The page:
Gibson Les Paul and Marshall Stack
Orville Gibson founded the company in 1902 as The Gibson Mandolin-Guitar Mfg. Co., Ltd. in Kalamazoo, Michigan to make mandolin-family instruments. Gibson invented archtop guitars by constructing the same type of carved, arched tops used on violins. By the 1930s, the company was also making flattop acoustic guitars, as well as one of the first commercially available hollow-body electric guitars, used and popularized by Charlie Christian. It was bought by Chicago Musical Instruments in 1944, which was then acquired by the E.C.L. conglomerate that changed its name to Norlin Inc. Many observers see this as the beginning of an era of mismanagement.
Gibson sells guitars under a variety of brand names and builds one of the world's most iconic guitars, the Gibson Les Paul. Many Gibson instruments are highly collectible. Gibson was at the forefront of innovation in acoustic guitars, especially in the big band era of the 1930s; the Gibson Super 400 was widely imitated. In 1952, Gibson introduced its first solid-body electric guitar, the Les Paul which became its most popular guitar to date— designed by Ted McCarty and Les Paul. Gibson was owned by the Norlin corporation from 1969 to 1986. In 1986 the company was acquired by its present owners. Gibson Guitar is a privately held corporation owned by its chief executive officer Henry Juszkiewicz and its president David H. Berryman.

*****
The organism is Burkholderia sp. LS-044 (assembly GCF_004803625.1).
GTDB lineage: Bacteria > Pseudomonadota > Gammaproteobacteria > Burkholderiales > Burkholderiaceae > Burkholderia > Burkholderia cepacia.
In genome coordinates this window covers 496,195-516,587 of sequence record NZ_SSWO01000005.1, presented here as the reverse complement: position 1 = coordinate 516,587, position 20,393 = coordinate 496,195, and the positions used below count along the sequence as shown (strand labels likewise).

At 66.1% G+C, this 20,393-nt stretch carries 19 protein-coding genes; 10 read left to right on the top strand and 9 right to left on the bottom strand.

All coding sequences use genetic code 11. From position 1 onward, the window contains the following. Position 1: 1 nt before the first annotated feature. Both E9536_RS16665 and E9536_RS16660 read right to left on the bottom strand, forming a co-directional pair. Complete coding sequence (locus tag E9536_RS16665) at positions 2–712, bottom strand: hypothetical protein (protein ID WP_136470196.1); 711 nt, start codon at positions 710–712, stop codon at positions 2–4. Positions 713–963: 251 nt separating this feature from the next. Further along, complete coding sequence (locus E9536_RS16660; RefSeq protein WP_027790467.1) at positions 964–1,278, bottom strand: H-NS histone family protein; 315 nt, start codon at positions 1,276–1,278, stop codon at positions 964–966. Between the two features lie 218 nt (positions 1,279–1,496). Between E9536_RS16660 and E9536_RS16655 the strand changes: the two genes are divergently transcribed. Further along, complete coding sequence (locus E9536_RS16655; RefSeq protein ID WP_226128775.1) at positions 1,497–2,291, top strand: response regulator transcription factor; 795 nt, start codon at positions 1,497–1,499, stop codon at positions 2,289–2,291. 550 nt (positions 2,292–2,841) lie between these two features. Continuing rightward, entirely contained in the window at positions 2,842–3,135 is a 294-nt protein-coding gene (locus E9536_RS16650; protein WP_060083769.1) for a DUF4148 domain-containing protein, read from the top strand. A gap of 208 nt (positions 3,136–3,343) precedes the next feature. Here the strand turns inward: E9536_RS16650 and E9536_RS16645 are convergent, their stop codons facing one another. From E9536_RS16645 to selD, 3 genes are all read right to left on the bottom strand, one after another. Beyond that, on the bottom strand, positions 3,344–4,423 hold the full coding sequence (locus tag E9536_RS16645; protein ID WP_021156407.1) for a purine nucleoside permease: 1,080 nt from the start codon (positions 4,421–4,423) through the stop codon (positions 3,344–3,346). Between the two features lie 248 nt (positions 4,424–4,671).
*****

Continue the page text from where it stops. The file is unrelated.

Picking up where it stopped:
In addition to guitars, Gibson offers consumer audio equipment devices through its subsidiaries Onkyo Corporation, Cerwin Vega and Stanton, as well as professional audio equipment from KRK Systems also pianos from their wholly owned subsidiary Baldwin Piano and music software from Cakewalk.
Marshall Amplification is an English company that designs and manufactures music amplifiers, speaker cabinets, brands personal headphones and earphones, and, having acquired Natal Drums, drums and bongos. It was founded by drum shop owner and drummer Jim Marshall, and is now based in Bletchley, Milton Keynes, Buckinghamshire.
Marshall's guitar amplifiers are among the most recognised in the world. They are known for their Marshall "crunch". This signature sound was conceived by Marshall after guitarists, such as Pete Townshend, visiting Marshall's drum shop complained that the guitar amplifiers then on the market didn't have the right sound or enough volume. After gaining a lot of publicity, Marshall guitar amplifiers and loudspeaker cabinets were sought by guitarists for this new sound and increased volume. Many of the current and reissue Marshall guitar amplifiers continue to use vacuum tubes, as is common in this market sector. Marshall also manufactures less expensive solid-state, hybrid (valve and solid state) and modelling amplifiers.